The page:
1. Master tailor Rory Duffy shinks the cloth, chalks the pattern, and cuts the pieces for a handcraft bespoke suit coat.
    Shot and edited by Andrew Yamato. For more information, visit http://www.roryduffybespoke.com, or contact Andrew Yamato at dayamato AT gmail dot com.

    [The following text accompanied this video's first appearance on the menswear blog "A Suitable Wardrobe" at http://asuitablewardrobe.dynend.com/2013/10/striking-pattern.html]

    Like a blank canvas, uncut cloth is all purity and promise. Bespoke customers know the ancient ritual of having a tailor drape a few yards over their shoulder, luxuriating in the hand and fall of the material itself. It’s a simple, primal pleasure recalling the historical role of cloth as treasure: a token and totem of wealth, the artisanal pride of nations.

    Cloth today is more precious than it’s ever been -- the 11oz 100% wool flannel from Ariston Napoli we’re using for my coat costs $150 a yard -- which makes an efficient pattern lay extremely important. Pattern pieces must be laid lengthwise along the doubled cloth’s grain, mindful of that grain’s direction (more noticeable in highly textured cloth like velvet but always present) and the “right” (i.e. finished) and “wrong” sides of the cloth. The generous inlays which allow for bespoke garments to gracefully age with their owners require more cloth, as does good pattern-matching. Finally, a bespoke lay must account for material which will be shrunk away as part of the shaping process.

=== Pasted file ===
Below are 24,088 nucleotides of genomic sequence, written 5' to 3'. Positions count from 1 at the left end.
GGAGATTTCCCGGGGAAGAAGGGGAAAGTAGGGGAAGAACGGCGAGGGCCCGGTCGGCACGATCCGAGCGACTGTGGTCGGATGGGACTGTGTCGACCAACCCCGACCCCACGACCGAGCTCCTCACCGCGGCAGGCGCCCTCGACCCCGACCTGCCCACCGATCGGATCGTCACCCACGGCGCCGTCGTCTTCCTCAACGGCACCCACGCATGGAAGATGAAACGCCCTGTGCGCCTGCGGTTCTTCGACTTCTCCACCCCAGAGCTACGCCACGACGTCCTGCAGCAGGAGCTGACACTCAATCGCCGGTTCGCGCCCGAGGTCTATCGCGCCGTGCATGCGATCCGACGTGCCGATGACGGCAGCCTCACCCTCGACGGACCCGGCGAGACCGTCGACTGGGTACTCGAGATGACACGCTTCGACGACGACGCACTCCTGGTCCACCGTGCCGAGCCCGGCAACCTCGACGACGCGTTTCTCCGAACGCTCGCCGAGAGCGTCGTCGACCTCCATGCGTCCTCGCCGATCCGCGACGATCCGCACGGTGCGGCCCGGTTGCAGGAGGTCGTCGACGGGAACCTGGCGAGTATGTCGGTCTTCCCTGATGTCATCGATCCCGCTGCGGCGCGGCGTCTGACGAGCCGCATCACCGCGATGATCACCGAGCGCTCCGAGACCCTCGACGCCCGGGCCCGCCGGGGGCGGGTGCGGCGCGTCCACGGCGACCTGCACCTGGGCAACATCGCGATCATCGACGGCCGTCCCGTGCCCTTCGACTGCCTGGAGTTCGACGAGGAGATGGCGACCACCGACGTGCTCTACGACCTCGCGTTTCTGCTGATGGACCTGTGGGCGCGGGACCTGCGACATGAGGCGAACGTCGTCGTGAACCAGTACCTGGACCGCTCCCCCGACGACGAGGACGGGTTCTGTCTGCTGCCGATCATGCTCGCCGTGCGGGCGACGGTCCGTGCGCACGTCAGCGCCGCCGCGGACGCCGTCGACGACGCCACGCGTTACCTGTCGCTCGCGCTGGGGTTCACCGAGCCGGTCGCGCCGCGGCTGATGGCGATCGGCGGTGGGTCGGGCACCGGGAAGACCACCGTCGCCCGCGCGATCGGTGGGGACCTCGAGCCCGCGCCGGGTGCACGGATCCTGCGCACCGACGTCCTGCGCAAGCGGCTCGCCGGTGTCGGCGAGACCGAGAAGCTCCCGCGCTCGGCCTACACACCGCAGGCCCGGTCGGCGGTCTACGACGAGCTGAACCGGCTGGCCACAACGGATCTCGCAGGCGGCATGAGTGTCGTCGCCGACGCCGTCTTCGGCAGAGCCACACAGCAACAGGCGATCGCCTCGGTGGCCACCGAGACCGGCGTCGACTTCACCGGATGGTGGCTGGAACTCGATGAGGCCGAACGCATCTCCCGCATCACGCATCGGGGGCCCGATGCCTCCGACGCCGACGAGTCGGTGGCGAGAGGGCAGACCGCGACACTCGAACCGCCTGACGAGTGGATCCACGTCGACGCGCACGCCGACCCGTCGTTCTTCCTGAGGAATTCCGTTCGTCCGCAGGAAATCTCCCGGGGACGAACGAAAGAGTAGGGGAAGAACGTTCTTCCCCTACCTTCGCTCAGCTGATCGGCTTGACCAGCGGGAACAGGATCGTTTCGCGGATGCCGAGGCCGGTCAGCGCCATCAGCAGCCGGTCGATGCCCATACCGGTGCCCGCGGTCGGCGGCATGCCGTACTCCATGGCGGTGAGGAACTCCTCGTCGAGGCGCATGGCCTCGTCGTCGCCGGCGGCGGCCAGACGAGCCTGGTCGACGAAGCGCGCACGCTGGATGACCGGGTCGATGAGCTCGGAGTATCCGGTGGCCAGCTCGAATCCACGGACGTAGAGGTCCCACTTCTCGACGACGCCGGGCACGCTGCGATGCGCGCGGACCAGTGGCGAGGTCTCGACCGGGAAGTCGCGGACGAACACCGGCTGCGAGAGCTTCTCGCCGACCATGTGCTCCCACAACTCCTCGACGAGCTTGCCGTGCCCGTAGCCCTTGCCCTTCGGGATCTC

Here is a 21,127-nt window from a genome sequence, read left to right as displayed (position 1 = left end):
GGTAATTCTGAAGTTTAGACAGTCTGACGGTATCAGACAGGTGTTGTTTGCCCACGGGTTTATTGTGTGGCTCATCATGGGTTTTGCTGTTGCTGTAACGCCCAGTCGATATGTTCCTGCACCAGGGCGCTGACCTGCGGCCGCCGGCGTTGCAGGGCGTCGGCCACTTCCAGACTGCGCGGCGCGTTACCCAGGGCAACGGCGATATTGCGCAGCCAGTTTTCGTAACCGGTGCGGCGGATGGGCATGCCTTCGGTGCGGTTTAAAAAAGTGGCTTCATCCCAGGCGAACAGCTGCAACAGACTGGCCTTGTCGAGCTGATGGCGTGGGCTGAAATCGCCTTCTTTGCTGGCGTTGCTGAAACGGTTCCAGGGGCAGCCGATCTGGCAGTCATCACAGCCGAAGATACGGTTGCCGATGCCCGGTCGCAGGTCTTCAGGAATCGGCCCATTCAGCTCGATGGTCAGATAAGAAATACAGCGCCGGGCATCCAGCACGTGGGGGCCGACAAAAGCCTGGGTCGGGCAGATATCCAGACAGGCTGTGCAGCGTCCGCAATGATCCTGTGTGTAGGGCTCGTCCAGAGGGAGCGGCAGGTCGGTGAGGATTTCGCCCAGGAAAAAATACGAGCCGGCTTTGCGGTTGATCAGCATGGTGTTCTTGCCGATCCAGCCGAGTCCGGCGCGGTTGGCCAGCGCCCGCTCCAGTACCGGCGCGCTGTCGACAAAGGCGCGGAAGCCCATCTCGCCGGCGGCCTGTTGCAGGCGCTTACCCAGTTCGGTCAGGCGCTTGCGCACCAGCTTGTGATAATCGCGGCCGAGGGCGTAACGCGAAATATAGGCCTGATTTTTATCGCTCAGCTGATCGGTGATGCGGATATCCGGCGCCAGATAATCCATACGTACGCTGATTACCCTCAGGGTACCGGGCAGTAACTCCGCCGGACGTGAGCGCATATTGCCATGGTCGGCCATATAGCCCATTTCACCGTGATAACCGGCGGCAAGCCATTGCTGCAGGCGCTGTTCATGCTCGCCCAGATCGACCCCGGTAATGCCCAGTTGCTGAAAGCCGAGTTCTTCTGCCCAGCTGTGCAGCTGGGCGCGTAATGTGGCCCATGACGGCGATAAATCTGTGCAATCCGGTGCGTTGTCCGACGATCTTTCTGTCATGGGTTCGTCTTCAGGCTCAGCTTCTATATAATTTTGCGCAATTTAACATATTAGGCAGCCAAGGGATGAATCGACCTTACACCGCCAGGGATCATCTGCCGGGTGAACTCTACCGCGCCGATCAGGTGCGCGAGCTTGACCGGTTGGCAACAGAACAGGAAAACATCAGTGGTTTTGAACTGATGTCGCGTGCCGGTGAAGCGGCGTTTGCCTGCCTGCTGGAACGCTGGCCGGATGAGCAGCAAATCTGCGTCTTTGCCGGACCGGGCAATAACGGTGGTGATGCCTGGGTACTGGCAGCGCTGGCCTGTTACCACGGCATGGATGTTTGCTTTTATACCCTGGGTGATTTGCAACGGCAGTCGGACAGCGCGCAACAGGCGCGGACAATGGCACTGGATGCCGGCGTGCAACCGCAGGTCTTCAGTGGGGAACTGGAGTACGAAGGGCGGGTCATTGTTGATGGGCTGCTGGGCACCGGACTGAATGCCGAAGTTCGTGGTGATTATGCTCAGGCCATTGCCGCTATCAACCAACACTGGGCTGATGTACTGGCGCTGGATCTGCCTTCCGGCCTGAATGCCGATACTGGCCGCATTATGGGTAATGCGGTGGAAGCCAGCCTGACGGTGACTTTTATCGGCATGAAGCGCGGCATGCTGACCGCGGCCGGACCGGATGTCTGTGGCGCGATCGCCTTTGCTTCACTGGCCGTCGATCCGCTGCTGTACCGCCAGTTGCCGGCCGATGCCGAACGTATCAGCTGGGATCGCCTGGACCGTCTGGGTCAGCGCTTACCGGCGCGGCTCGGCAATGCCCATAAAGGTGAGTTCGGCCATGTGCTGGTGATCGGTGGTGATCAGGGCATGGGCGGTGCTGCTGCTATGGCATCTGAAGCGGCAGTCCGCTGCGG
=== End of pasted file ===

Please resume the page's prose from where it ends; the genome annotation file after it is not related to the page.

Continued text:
Once the pattern is laid on the cloth, it is “struck” by hand with tailor’s chalk. Heavy bench shears (so named because the bottom blade never leaves the work surface) are then deployed in a series of deft and decisive motions which begins the cloth’s transformation from commodity to clothing.


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François Butko

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